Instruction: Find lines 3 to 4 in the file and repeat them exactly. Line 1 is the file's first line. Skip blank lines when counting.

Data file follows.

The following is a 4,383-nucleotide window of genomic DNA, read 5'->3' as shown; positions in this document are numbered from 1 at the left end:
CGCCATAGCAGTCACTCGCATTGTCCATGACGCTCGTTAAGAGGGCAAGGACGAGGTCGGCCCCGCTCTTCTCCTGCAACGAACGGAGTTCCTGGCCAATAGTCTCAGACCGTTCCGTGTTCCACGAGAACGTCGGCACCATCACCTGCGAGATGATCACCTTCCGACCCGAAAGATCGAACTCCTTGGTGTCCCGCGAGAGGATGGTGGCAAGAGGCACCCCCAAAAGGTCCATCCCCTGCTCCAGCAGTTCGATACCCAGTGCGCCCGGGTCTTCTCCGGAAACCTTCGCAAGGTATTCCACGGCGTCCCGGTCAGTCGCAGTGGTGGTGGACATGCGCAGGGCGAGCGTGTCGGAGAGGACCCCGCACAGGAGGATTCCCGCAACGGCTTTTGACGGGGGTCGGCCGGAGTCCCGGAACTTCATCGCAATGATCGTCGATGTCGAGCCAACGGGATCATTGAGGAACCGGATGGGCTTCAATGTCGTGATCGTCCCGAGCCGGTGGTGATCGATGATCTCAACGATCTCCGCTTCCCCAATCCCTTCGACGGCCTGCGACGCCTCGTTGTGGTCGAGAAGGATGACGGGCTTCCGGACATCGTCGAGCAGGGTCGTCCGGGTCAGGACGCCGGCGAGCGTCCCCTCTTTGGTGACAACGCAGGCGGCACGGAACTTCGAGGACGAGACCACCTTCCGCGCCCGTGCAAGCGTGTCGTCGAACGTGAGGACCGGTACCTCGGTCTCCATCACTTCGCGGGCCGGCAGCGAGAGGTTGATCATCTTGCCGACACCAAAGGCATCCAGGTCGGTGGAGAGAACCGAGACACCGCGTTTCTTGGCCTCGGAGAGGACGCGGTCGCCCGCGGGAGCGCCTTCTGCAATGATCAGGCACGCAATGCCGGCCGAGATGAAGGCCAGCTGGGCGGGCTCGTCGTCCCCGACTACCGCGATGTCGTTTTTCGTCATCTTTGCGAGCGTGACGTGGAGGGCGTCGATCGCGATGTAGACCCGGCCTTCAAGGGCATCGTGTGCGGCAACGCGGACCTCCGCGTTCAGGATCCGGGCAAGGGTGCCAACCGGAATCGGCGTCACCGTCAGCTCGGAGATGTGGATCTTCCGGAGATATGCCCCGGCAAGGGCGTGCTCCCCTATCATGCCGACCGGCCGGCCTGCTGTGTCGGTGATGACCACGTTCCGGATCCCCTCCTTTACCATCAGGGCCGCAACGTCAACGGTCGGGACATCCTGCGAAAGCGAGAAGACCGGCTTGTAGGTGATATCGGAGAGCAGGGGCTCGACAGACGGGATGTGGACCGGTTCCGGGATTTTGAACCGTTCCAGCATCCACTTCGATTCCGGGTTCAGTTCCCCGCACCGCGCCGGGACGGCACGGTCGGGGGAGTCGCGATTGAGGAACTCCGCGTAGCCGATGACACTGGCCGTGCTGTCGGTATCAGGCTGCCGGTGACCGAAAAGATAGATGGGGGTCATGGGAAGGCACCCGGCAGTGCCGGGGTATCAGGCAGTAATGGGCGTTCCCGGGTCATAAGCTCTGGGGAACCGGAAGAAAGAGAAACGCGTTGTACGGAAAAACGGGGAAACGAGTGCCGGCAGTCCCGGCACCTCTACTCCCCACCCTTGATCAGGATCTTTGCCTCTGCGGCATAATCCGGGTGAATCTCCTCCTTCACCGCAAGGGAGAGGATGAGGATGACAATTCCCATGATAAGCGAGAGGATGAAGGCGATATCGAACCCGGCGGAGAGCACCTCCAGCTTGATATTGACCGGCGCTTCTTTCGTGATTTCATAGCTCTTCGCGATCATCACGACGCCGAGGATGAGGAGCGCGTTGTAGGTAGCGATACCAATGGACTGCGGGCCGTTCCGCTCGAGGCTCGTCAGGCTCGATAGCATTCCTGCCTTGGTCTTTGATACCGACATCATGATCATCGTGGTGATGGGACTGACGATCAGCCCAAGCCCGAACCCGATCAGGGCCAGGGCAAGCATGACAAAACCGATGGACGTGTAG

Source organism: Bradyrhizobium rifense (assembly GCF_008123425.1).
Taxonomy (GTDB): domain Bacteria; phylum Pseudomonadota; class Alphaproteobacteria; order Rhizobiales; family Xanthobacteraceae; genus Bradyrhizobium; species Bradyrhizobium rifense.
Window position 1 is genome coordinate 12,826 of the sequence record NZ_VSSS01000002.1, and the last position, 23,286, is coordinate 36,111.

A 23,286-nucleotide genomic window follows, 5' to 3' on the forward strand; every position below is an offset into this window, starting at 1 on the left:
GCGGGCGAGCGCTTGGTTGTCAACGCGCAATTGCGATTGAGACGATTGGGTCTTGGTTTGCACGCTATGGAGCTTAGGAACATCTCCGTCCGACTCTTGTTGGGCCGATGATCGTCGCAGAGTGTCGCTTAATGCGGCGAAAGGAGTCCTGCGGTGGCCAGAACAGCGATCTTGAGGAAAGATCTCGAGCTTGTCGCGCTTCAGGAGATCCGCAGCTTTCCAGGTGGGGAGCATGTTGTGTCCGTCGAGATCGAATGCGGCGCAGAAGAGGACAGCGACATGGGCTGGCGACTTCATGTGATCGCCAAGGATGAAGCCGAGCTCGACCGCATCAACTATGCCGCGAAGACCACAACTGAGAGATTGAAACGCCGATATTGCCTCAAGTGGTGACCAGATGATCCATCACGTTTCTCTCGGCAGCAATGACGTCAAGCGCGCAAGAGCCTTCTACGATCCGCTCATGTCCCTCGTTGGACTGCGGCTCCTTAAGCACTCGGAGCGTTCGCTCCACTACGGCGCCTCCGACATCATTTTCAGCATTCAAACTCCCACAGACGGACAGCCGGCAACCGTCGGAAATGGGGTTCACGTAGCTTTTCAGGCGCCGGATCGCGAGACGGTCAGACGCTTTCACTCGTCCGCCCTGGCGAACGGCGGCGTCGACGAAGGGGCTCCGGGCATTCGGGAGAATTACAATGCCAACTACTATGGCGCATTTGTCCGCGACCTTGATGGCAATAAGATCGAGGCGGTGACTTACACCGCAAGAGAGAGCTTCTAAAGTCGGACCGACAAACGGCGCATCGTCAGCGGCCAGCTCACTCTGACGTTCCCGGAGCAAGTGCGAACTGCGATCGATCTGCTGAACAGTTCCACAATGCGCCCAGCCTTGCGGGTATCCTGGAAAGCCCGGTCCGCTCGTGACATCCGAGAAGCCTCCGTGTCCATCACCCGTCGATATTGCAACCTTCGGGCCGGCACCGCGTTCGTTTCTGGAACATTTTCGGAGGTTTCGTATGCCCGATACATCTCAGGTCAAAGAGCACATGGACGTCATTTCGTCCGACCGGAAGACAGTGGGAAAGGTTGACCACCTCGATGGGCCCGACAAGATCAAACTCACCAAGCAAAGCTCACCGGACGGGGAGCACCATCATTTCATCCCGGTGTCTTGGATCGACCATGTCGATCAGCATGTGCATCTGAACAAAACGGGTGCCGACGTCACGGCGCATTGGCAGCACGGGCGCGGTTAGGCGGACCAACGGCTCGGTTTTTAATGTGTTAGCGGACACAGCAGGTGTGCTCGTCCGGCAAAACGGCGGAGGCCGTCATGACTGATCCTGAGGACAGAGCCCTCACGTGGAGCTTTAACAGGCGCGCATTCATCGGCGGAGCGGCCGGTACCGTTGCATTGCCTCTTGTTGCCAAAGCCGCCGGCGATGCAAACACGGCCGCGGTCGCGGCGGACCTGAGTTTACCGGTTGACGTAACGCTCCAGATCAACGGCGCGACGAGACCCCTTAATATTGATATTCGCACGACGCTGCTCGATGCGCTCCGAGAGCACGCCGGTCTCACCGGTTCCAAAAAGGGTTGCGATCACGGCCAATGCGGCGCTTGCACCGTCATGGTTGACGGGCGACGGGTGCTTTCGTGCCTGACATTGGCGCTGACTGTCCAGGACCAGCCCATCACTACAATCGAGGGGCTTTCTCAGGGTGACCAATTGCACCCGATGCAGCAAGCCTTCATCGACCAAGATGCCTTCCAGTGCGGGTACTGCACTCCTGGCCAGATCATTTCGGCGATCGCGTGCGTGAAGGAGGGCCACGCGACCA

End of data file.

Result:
Source organism: Bradyrhizobium rifense (assembly GCF_008123425.1).
Taxonomy (GTDB): domain Bacteria; phylum Pseudomonadota; class Alphaproteobacteria; order Rhizobiales; family Xanthobacteraceae; genus Bradyrhizobium; species Bradyrhizobium rifense.